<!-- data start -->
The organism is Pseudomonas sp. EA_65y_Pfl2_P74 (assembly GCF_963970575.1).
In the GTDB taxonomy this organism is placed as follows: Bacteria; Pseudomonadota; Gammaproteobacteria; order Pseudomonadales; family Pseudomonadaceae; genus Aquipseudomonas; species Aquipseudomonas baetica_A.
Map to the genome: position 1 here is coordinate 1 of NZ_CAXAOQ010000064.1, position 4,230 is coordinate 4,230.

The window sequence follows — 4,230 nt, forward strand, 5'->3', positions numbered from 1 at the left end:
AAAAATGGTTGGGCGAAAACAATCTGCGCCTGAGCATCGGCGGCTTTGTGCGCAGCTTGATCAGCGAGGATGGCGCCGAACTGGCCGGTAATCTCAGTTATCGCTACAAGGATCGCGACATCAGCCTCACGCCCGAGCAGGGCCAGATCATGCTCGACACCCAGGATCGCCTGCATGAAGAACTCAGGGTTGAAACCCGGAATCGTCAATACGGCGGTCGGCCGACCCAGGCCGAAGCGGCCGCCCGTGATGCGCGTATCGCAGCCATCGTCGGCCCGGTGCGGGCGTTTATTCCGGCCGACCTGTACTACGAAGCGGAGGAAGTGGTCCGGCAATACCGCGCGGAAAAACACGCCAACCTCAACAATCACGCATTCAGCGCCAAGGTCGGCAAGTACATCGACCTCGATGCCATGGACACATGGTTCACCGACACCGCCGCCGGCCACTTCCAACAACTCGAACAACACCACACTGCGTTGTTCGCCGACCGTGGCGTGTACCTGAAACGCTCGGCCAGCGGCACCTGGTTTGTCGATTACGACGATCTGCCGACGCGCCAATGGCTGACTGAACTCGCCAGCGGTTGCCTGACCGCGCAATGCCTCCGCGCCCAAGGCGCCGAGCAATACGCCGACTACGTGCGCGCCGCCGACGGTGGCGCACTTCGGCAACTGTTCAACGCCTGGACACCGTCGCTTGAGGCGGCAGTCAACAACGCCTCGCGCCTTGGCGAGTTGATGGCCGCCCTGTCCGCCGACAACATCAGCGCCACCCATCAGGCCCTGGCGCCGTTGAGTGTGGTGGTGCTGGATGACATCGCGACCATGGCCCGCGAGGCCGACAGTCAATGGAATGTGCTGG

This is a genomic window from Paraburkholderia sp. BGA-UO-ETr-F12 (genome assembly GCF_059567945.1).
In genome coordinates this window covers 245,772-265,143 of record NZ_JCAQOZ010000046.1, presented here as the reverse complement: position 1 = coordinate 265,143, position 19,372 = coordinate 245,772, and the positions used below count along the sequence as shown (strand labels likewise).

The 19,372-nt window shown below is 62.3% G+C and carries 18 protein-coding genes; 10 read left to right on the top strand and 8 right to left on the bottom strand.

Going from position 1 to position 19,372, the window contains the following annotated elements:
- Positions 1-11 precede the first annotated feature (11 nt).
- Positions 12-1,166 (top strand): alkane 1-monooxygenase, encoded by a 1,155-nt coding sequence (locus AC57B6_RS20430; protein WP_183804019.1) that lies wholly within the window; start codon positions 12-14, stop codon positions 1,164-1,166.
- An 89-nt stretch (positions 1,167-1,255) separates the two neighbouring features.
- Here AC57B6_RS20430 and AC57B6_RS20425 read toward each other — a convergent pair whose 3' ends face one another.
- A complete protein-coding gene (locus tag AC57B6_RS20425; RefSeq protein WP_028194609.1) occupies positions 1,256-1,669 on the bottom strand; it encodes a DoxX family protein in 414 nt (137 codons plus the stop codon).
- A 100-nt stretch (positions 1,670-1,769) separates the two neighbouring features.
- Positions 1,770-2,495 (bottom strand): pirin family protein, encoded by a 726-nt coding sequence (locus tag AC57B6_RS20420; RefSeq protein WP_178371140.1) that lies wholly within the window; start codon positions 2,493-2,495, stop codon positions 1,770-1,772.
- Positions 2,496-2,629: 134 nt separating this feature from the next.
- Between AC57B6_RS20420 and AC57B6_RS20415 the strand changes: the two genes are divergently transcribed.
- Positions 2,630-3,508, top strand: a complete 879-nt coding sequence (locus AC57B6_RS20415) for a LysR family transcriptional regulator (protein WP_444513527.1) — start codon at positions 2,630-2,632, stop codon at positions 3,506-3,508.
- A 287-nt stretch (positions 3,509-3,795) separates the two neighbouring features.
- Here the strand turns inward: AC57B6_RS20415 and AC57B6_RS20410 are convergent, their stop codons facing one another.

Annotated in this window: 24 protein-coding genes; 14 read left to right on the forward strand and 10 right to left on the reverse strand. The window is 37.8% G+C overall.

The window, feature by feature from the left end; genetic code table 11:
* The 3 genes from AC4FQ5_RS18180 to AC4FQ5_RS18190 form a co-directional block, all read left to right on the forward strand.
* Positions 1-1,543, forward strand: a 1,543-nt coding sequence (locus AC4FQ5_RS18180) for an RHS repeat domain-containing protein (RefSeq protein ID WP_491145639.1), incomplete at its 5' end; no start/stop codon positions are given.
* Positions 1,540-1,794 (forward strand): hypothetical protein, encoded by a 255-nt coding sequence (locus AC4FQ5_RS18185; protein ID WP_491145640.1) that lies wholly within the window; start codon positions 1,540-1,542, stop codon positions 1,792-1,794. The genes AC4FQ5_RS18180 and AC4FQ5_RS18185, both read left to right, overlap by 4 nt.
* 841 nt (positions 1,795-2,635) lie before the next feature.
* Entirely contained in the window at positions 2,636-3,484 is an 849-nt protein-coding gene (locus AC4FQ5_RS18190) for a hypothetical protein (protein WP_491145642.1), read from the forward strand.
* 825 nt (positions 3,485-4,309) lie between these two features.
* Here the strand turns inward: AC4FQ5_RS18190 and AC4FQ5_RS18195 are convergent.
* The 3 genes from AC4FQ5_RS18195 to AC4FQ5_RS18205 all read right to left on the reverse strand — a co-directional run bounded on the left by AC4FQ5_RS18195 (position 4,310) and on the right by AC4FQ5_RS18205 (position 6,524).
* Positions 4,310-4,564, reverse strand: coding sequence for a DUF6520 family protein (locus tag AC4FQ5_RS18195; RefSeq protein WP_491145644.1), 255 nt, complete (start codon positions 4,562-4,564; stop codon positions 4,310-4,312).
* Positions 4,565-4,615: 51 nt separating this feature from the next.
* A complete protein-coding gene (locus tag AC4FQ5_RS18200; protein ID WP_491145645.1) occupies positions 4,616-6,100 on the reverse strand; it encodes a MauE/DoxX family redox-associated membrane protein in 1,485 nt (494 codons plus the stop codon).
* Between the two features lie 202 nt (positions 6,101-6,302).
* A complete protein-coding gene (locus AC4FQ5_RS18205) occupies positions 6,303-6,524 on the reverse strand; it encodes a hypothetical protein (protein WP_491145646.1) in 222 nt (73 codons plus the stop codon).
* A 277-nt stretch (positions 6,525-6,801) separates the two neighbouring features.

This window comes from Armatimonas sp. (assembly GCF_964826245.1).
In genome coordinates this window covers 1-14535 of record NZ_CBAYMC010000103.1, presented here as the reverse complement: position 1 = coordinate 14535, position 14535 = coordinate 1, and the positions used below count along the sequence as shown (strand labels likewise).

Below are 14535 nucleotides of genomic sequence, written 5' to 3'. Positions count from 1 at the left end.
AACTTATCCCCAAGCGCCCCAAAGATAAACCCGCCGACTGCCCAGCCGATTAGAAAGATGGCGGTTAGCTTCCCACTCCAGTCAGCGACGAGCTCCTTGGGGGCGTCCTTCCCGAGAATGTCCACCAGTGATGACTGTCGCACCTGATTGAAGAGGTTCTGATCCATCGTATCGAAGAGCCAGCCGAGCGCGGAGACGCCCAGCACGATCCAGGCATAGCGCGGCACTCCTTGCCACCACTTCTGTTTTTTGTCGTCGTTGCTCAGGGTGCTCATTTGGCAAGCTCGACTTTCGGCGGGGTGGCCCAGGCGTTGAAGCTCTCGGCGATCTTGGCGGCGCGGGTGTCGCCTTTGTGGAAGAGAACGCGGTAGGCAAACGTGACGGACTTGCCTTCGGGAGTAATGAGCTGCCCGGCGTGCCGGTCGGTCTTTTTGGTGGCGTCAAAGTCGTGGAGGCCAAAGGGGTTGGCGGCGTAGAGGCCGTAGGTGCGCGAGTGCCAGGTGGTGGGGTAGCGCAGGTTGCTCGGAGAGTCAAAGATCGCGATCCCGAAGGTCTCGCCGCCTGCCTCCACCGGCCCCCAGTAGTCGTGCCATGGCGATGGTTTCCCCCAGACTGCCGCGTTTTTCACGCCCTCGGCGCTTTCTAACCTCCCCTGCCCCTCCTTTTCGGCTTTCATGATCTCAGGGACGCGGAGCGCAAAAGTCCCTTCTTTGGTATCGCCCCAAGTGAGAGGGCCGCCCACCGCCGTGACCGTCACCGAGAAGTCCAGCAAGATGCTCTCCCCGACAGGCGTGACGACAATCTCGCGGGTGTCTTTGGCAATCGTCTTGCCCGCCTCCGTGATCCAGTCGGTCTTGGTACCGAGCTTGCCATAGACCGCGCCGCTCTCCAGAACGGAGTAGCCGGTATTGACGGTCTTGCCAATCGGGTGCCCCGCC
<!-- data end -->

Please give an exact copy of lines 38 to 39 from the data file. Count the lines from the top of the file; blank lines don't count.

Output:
This window comes from Armatimonas sp. (assembly GCF_964826245.1).
In genome coordinates this window covers 1-14535 of record NZ_CBAYMC010000103.1, presented here as the reverse complement: position 1 = coordinate 14535, position 14535 = coordinate 1, and the positions used below count along the sequence as shown (strand labels likewise).